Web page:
Sideline coaching for Dell
Cervasio advises new Sox reporter
Yours truly wasn’t among the local and national media members solicited via e-mail recently by Russ Kenn, the coordinating producer of NESN’s Red Sox telecasts, in search of advice for recently hired in-game reporter Jenny Dell to, as he wrote, “put her in a position to succeed.’’
But being the helpful sort and all, here’s a recommendation for Kenn’s consideration:
No more silly concession-stand expeditions during the game. The fried chicken-and-waffles dish in Cleveland nearly led to an on-camera disaster with Heidi Watney last April. It’s a mindless, obtrusive feature, and no one wants to be going through this search again in May should Dell encounter a bad crab cake in Baltimore and have to go on the disabled list.
All right, maybe that’s not exactly what Kenn is looking for. But it did dawn on me that there is one person perhaps above everyone else Kenn queried who is qualified to provide Dell with wisdom on how to approach this particular high-profile gig.
Tina Cervasio held the same job herself for two years (2006-07), and four years after she left, she is remembered fondly by her peers for the sunny disposition and professionalism with which she conducted herself.
Now the sideline reporter for Knicks telecasts on the Madison Square Garden network, Cervasio slipped away from the Jeremy Lin whirlwind for a few moments yesterday to pass along advice - advice she actually did offer, since she was among those who responded to Kenn’s query.
“One thing you have to remember, whether you’re in Boston or New York, is that the job puts you in the spotlight,’’ Cervasio said. “Whether you’re at the ballpark, out to dinner, riding the T, people are going to be watching you because the Red Sox are so popular and it’s become a high-profile job.
“They feel like they know you. You have to have that awareness that it’s a 24/7 thing, and you have to conduct yourself accordingly even when you’re not on the air or at the ballpark.’’
In a sense, Cervasio is paying it forward. She received what she says was comforting encouragement from one of her NESN colleagues when she arrived in March 2006.
“Jerry Remy was the first person who told me, ‘You have to be yourself,’ ’’ Cervasio said. “And that makes all the difference. You’ll have to deal with consultants, you’ll have to deal with people critiquing you, and sometimes people, myself included, will start acting the way they think viewers want you to be.
“That’s the worst thing you can do, because similar to athletes, you’re thinking about doing the job rather than just doing it.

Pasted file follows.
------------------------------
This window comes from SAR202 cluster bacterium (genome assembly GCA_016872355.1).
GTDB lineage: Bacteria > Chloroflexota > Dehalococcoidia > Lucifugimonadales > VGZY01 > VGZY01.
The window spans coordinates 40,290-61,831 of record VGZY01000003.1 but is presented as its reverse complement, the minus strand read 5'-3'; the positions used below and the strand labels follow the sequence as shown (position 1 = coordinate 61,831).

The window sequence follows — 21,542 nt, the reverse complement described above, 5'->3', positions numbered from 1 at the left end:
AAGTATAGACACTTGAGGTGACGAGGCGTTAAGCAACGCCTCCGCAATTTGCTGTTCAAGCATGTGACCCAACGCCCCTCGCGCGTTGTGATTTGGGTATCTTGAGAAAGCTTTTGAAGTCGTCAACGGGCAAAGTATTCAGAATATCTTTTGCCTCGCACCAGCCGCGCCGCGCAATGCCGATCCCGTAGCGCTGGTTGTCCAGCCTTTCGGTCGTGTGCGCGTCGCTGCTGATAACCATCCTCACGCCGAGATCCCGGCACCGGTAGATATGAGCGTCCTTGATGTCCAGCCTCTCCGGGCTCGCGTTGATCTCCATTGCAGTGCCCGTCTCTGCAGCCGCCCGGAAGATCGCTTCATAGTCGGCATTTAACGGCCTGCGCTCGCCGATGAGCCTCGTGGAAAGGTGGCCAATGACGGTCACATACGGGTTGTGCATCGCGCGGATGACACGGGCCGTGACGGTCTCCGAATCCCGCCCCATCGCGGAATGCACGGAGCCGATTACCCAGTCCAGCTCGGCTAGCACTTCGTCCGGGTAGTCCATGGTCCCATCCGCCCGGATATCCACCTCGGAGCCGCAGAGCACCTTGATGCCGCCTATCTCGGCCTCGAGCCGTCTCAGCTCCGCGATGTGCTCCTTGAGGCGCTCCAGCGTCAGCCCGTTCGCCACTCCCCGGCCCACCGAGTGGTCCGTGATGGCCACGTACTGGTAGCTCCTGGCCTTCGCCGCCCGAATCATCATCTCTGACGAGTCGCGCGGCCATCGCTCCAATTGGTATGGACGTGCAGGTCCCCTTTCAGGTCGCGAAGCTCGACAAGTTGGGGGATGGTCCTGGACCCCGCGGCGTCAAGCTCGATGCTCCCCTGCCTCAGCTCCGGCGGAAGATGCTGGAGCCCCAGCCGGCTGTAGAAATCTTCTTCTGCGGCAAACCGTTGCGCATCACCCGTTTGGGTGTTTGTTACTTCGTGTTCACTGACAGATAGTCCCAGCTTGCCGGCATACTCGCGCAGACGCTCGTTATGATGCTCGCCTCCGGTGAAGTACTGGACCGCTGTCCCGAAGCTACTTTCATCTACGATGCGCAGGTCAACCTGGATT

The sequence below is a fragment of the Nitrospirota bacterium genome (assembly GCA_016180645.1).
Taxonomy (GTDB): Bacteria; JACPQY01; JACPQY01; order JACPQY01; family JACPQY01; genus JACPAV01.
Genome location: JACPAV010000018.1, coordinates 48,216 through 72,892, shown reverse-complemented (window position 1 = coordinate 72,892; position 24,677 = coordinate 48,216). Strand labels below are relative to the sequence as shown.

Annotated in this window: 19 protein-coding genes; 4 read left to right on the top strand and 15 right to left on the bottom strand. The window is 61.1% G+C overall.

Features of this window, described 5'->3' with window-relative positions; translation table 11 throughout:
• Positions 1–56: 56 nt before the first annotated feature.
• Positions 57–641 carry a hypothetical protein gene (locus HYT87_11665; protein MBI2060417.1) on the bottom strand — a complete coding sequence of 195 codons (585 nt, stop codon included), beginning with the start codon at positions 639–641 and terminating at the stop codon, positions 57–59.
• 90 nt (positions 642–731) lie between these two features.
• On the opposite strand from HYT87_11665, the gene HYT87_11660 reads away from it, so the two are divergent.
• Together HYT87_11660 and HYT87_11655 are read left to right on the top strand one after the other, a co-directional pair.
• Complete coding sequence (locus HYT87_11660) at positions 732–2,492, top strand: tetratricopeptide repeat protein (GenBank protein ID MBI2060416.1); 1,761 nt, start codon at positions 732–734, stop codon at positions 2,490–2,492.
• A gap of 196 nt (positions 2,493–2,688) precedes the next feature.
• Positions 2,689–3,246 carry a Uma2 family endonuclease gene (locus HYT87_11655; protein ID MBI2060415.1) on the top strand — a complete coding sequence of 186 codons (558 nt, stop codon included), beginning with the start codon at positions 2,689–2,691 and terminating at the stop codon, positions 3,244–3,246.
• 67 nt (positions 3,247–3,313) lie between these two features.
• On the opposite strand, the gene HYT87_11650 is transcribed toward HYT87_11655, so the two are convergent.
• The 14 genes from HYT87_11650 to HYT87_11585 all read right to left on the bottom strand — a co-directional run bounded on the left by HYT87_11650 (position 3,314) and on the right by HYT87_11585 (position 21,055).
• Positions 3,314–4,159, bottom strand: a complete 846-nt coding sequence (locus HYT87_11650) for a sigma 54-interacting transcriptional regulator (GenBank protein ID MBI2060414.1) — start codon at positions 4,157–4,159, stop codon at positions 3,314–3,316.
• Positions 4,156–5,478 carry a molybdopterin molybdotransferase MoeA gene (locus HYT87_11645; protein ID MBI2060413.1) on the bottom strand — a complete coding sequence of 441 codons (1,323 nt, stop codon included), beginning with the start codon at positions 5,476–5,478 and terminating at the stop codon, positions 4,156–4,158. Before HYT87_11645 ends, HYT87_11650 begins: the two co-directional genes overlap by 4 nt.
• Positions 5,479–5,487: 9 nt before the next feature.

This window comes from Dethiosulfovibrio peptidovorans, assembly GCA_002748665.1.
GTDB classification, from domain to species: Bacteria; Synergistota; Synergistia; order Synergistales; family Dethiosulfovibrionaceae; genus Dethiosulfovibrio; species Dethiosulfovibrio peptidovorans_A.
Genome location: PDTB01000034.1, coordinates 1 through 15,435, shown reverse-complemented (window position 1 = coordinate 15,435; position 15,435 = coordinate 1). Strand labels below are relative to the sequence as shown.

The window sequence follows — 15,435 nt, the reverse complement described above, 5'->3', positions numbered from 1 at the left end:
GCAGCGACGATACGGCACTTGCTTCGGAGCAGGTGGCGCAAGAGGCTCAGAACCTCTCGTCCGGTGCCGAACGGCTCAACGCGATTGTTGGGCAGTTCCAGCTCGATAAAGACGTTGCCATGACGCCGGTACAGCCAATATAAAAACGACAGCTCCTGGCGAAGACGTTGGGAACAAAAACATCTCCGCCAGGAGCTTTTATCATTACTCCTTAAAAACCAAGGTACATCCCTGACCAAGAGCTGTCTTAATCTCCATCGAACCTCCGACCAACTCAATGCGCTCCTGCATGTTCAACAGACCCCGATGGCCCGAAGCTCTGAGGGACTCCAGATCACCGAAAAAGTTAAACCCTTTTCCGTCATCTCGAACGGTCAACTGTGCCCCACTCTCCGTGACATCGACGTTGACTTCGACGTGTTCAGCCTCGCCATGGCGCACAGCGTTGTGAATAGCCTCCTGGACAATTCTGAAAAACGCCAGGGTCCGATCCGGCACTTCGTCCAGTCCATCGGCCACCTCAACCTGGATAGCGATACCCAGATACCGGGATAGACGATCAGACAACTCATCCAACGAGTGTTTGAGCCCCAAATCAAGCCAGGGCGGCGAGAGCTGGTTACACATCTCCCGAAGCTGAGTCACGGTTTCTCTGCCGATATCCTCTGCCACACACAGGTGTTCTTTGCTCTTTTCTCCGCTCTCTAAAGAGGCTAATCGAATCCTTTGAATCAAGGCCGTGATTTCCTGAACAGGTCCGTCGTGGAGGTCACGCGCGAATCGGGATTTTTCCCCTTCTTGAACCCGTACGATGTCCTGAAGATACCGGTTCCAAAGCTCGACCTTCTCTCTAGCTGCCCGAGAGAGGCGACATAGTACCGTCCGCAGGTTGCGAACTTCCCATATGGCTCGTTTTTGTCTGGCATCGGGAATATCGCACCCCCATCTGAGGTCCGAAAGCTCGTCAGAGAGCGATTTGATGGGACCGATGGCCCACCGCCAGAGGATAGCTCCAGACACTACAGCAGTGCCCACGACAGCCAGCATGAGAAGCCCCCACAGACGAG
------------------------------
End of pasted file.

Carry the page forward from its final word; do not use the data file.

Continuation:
“Be yourself, carry yourself as a professional, and you’ll find that you’ll get comfortable pretty fast.’’
Odd Monday move
Glad to see Ron Jaworski received a five-year contract extension with ESPN, where the good-natured NFL analyst and connoisseur of film study has worked since 1990. But with the new deal and an increased presence on various studio programs comes a catch that ESPN ham-handedly underplayed in making the announcement Wednesday:
He’ll no longer be part of the “Monday Night Football’’ team, with holdovers Mike Tirico and Jon Gruden forming a two-man booth in the fall.
The change was not Jaworski’s choice - he told Sports Illustrated he was informed of the decision Monday - and those of us who thought “Monday Night Football’’ finally got it right have to wonder what ESPN is thinking, though it must have assurances that Gruden won’t return to coaching soon.
It is true that Jaworski and Gruden sound a lot alike. When Jaworski casually dropped a four-letter word during a telecast last year, there was initial confusion over which analyst said it. But when it came to insightful analysis, you always knew it was Jaworski doing the talking.
Gruden is entertaining, but he tilted toward caricature at times last season, and Jaworski’s nuts-and-bolts analysis proved a pleasant balance.
Removing Jaworski from the telecast is not a good thing. And as charismatic as Gruden can be, the suspicion here is that giving him more room to verbally wander may not be, either.
Fox games at night
Fox moved its traditional Saturday baseball schedule into prime time three times last season, and the results were satisfying enough - Nielsen ratings were 50 percent higher in the evening - that the network will carry several more games under the lights this season. Fox will air its Saturday broadcasts at 7 p.m. for eight consecutive weeks beginning with a five-game regional package highlighted by a Red Sox-Phillies matchup May 19. The Red Sox could appear on Fox the maximum of nine times . . . Belated kudos to Sean Grande and Cedric Maxwell, whose recent milestone 1,000th Celtics broadcast together was overlooked around here amid Super Bowl week. The two, who have been calling Celtics games on the radio since 2001, are pleasant company with their easy, quirky chemistry, enhanced by Grande’s detailed preparation and Maxwell’s candor . . . Cervasio has a firsthand perspective of the Jeremy Lin phenomenon. While it has become common to hear reporters say they’ve never seen anything like the hubbub surrounding the former Harvard standout. Cervasio said the media crush actually reminds her of something she has covered in her career. “I’m kind of used to something like this because of when Daisuke Matsuzaka came to the Red Sox,’’ she said. “It’s a similar combination of the national media and local media, and then there’s the factor of the international media because of so many stations in Asian markets covering this. Jeremy is such a humble kid, and I love it when a story becomes international. I hope this train keeps rolling, because it’s so fun to be around.’’
Chad Finn can be reached at email@example.com.